# Python Video Tutorials

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Hello. Recently I have been diving into python so to speak (pun intended). Since then I have decided to start doing some free python videos to help new people learn without having to plow through online texts, which can get cumbersome to read. So I have a simple question for you people at GameDev. What os would it be better to do the tutorials on. Currently I am duel booted to windows and linux. So for me either is no issue. The question really is what would be best for the learners? [edit for a spelling mistake]

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You should do them for the OS that you feel the most comfortable with. If that is Windows do them in windows and show how to setup the environment for linux. Else do it the other way around.

This method seems to work pretty well for most tutorials why should video tutorials be any different.

~Feral

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In all honesty the only reason i have windows atm is because I play eve online and my laptop won't run that on linux. when I get my new desktop built then I will convert so maybe it is better to do the tutorials on linux because I will be on linux entirely soon wish i thought about that before I posted this :P Thanks for the answer anyway lol.

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Ok I am all set up to start making the tutorials. So what would you like to see first how to install python or get get into the nitty gritty.

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Quote:
 Original post by blewisjrOk I am all set up to start making the tutorials. So what would you like to see first how to install python or get get into the nitty gritty.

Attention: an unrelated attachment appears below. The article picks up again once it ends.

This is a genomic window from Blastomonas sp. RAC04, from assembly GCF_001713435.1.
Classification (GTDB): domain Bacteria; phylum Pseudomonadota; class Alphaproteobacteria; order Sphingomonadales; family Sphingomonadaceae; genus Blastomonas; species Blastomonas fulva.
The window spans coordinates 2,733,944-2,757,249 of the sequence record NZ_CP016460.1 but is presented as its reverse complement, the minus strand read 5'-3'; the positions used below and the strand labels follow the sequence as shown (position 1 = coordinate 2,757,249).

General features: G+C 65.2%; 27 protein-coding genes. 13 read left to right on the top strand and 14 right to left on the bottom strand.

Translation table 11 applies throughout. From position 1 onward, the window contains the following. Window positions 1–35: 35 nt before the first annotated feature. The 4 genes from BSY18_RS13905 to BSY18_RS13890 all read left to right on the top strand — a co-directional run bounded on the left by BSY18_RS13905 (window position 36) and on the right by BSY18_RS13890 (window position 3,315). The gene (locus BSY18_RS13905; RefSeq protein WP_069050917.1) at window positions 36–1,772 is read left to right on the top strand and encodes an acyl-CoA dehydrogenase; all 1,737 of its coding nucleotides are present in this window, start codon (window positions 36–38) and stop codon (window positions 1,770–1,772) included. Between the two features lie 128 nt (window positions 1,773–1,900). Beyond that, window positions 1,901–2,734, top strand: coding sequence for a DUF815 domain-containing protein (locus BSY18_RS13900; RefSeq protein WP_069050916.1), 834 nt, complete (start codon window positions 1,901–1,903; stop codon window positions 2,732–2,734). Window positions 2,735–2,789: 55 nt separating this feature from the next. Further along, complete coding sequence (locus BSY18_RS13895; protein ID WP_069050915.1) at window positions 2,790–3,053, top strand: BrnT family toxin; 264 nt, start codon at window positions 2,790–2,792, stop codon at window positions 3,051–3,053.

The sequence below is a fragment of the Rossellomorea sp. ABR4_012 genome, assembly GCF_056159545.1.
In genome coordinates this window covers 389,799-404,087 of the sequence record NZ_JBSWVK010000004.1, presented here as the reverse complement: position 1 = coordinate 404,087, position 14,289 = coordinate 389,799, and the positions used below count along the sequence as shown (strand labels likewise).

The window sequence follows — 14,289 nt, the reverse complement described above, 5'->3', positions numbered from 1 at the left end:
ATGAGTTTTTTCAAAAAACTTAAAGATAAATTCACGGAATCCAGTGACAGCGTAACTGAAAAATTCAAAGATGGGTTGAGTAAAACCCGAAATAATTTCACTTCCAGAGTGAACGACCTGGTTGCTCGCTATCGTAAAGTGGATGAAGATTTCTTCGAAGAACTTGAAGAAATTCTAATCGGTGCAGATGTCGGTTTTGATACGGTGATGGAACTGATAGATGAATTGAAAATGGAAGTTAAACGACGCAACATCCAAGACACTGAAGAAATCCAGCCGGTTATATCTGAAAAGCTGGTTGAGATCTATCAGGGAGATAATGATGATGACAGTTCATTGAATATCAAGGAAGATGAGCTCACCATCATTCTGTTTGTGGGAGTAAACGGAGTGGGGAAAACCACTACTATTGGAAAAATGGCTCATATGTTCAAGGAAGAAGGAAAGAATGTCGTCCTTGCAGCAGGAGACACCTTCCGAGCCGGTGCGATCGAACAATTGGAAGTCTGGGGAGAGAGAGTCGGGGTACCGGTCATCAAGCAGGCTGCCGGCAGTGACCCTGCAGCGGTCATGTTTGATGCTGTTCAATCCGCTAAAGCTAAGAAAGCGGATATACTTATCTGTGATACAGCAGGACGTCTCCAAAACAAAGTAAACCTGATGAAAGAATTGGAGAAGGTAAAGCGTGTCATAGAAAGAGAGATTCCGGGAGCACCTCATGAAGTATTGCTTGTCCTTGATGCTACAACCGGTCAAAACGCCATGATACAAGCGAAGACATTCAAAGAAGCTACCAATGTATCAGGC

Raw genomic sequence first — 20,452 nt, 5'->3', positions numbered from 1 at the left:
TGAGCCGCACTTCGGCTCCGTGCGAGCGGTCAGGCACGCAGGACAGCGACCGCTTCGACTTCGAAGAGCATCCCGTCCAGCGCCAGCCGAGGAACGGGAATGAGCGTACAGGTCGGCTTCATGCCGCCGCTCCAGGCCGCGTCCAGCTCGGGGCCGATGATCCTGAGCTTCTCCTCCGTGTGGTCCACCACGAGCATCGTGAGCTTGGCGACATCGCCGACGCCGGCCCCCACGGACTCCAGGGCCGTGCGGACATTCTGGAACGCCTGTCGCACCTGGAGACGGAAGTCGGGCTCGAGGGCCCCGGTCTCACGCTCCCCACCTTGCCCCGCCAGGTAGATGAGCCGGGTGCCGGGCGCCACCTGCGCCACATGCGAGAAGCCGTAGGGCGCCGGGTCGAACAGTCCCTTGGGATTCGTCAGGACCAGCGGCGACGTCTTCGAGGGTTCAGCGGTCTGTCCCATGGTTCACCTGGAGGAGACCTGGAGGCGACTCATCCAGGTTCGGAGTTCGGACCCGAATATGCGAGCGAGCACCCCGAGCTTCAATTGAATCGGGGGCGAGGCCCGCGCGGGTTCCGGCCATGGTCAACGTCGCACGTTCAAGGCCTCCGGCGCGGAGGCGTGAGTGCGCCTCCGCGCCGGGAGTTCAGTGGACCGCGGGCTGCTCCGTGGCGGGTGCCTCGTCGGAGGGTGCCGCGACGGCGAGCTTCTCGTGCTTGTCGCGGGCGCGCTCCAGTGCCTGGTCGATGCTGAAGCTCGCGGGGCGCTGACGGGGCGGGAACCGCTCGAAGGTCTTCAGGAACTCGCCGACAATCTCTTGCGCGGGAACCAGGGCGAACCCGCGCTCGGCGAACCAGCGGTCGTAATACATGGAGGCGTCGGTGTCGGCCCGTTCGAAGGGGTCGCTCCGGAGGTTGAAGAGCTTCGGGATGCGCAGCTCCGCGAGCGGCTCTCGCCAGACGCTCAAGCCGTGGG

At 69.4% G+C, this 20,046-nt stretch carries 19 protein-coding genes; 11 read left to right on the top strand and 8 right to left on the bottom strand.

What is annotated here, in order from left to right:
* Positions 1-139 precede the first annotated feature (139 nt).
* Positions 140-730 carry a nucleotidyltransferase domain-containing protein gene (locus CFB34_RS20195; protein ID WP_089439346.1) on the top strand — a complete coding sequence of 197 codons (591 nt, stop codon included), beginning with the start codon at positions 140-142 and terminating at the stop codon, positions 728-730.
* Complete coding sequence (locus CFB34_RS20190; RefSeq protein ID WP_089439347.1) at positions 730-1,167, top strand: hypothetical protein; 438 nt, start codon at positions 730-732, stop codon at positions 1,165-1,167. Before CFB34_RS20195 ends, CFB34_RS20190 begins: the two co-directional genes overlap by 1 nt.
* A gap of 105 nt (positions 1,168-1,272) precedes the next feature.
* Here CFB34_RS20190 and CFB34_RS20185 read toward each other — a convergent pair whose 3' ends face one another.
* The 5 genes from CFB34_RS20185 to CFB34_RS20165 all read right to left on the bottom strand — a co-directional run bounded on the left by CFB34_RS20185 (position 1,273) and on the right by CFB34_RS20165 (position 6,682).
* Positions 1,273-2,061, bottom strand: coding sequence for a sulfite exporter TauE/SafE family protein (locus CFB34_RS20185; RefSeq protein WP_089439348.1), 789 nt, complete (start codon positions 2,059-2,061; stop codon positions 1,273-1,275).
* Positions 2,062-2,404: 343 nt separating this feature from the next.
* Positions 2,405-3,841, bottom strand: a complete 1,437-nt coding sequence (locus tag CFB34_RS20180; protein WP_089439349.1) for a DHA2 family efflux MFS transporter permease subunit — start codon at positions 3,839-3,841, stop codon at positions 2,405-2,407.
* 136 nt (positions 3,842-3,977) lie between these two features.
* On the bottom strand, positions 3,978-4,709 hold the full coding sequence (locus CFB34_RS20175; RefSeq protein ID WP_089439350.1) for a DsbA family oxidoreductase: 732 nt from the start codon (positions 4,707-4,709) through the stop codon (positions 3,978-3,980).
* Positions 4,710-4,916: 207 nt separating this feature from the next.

This is for beginners....so installation and go from there......thanks

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 Original post by blewisjrOk I am all set up to start making the tutorials. So what would you like to see first how to install python or get get into the nitty gritty.

Maybe you should wait until you know Python a little bit better? It would be a shame to pour a lot of time and effort into making these video tutorials, then later realize that you explained something erroneously or could have done it better. Sometimes the understanding of things you had early in your programming career can be wince-inducing later on.

It's up to you, though.

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Don't worry Oluseyi I do have quite a few years of programming experience under my belt. At this point to me a language is nothing but a change in syntax. I may have taught myself quite a bit since when I started programming at age 12 now 21 and have become a college dropout after 3yrs of going to school for Information Systems and Technology (IST). This does not make me incompetent I hope :D. At this point in my life I am getting ready to go back to school for computer network systems and hopefully landing a job in the games industry eventually coding backend server systems for games. Already working on my portfolio using Python.

Python is a great language that I fell in love with quick. I would like to share my knowledge of programming to the masses of people who would like to start to learn but hate having their nose in some online book like Dive into Python. I am putting a lot of thought and energy into these tutorials to make sure they are of good quality and useful to the learner.

The real purpose of my last question was more of a should I expect them to know how to find python and install it. I guess it does not hurt to assume they don't.
If that is the case I might as well give them a quick command line lesson so they know how to navigate to the folder so they can run the code.

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 Don't worry Oluseyi I do have quite a few years of programming experience under my belt. At this point to me a language is nothing but a change in syntax.

This statement scares me.

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Well I'm pretty good with C++, Java, and BASIC but I still don't really get what my python programs should look like. It almost punishes you for doing things how you normally would in these other languages.